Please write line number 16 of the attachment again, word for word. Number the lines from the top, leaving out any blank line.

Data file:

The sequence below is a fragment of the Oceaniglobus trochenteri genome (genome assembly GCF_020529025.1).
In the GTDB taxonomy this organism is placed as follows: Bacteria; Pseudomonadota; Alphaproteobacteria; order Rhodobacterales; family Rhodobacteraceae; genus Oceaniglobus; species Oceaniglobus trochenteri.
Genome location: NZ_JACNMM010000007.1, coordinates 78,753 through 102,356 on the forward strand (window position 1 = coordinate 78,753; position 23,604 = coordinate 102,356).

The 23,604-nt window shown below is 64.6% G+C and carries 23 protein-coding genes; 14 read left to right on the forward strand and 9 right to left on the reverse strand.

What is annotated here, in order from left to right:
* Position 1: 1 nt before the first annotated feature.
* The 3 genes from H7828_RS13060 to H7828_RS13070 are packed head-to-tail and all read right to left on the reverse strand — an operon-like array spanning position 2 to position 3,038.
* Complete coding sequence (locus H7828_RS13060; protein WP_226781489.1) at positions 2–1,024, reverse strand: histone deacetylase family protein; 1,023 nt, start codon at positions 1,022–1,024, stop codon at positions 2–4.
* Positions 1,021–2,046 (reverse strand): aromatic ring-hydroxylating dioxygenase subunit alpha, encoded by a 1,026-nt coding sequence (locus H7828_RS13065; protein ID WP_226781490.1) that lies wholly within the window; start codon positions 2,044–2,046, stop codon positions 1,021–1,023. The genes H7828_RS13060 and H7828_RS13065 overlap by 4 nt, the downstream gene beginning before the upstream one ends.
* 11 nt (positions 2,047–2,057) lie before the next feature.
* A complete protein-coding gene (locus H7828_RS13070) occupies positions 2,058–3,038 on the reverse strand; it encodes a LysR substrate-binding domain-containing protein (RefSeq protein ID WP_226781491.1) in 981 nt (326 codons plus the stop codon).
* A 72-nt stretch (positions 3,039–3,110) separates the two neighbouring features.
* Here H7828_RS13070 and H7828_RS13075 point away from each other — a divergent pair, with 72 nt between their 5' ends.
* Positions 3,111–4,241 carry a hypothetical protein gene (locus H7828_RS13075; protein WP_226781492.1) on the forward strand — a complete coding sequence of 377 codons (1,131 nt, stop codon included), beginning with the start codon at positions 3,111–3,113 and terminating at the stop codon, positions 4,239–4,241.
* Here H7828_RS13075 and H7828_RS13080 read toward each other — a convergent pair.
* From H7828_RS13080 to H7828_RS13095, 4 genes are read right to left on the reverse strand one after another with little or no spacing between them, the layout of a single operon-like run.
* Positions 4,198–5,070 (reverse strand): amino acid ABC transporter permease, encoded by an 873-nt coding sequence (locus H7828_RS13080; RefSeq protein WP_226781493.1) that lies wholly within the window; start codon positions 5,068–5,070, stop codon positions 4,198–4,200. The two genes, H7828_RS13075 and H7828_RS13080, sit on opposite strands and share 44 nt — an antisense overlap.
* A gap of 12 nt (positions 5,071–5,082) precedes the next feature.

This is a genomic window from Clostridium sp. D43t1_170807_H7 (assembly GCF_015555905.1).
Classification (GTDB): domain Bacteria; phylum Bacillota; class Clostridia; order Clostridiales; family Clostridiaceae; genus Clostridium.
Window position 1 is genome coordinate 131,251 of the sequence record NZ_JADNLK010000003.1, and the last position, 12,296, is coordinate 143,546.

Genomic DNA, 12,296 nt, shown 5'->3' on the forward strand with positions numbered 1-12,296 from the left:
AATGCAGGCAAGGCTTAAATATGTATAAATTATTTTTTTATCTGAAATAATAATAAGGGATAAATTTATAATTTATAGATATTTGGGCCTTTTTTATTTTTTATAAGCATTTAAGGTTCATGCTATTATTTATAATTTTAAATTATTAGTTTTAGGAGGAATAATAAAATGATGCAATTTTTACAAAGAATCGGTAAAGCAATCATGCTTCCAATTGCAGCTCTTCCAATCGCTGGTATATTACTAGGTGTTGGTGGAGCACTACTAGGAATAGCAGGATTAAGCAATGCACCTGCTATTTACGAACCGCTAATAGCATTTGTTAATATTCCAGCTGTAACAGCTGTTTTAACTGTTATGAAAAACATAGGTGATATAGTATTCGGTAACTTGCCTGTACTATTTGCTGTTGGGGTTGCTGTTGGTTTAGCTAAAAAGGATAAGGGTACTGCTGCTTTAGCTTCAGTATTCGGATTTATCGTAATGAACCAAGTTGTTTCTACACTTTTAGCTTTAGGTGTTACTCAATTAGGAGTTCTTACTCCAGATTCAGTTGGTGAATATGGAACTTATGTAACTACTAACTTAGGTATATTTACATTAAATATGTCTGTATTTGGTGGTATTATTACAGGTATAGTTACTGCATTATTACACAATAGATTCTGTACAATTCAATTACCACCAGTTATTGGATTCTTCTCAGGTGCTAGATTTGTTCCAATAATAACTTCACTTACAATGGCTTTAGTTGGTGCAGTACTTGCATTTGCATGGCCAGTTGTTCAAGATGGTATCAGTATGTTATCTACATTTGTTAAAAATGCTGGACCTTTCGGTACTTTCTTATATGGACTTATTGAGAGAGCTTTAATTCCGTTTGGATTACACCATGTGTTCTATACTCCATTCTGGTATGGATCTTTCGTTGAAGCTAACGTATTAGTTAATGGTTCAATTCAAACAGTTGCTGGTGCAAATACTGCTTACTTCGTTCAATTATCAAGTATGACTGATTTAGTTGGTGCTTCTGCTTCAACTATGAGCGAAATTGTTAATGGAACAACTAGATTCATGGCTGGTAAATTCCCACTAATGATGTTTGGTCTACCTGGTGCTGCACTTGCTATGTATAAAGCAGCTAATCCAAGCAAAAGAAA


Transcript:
* From H7828_RS13080 to H7828_RS13095, 4 genes are read right to left on the reverse strand one after another with little or no spacing between them, the layout of a single operon-like run.